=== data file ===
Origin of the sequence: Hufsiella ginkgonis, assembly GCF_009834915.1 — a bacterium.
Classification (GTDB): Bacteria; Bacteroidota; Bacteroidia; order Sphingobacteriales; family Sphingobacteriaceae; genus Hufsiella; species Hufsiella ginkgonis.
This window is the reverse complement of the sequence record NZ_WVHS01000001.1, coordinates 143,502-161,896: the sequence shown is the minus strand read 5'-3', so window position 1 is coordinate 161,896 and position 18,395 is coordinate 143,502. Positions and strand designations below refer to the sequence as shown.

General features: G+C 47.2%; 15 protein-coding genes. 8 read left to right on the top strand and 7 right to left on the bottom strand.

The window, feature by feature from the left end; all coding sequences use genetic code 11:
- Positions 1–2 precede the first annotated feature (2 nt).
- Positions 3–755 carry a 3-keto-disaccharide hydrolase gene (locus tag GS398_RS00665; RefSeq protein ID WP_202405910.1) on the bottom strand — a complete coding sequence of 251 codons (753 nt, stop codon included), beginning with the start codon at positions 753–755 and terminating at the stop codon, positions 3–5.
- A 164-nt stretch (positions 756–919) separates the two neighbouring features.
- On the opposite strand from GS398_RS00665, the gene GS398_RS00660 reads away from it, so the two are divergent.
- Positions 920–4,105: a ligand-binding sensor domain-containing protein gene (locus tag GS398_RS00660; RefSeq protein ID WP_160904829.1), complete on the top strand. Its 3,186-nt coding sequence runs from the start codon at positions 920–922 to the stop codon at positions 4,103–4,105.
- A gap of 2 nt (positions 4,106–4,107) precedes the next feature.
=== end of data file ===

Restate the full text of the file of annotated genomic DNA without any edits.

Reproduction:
Origin of the sequence: Hufsiella ginkgonis, assembly GCF_009834915.1 — a bacterium.
Classification (GTDB): Bacteria; Bacteroidota; Bacteroidia; order Sphingobacteriales; family Sphingobacteriaceae; genus Hufsiella; species Hufsiella ginkgonis.
This window is the reverse complement of the sequence record NZ_WVHS01000001.1, coordinates 143,502-161,896: the sequence shown is the minus strand read 5'-3', so window position 1 is coordinate 161,896 and position 18,395 is coordinate 143,502. Positions and strand designations below refer to the sequence as shown.

General features: G+C 47.2%; 15 protein-coding genes. 8 read left to right on the top strand and 7 right to left on the bottom strand.

The window, feature by feature from the left end; all coding sequences use genetic code 11:
- Positions 1–2 precede the first annotated feature (2 nt).
- Positions 3–755 carry a 3-keto-disaccharide hydrolase gene (locus tag GS398_RS00665; RefSeq protein ID WP_202405910.1) on the bottom strand — a complete coding sequence of 251 codons (753 nt, stop codon included), beginning with the start codon at positions 753–755 and terminating at the stop codon, positions 3–5.
- A 164-nt stretch (positions 756–919) separates the two neighbouring features.
- On the opposite strand from GS398_RS00665, the gene GS398_RS00660 reads away from it, so the two are divergent.
- Positions 920–4,105: a ligand-binding sensor domain-containing protein gene (locus tag GS398_RS00660; RefSeq protein ID WP_160904829.1), complete on the top strand. Its 3,186-nt coding sequence runs from the start codon at positions 920–922 to the stop codon at positions 4,103–4,105.
- A gap of 2 nt (positions 4,106–4,107) precedes the next feature.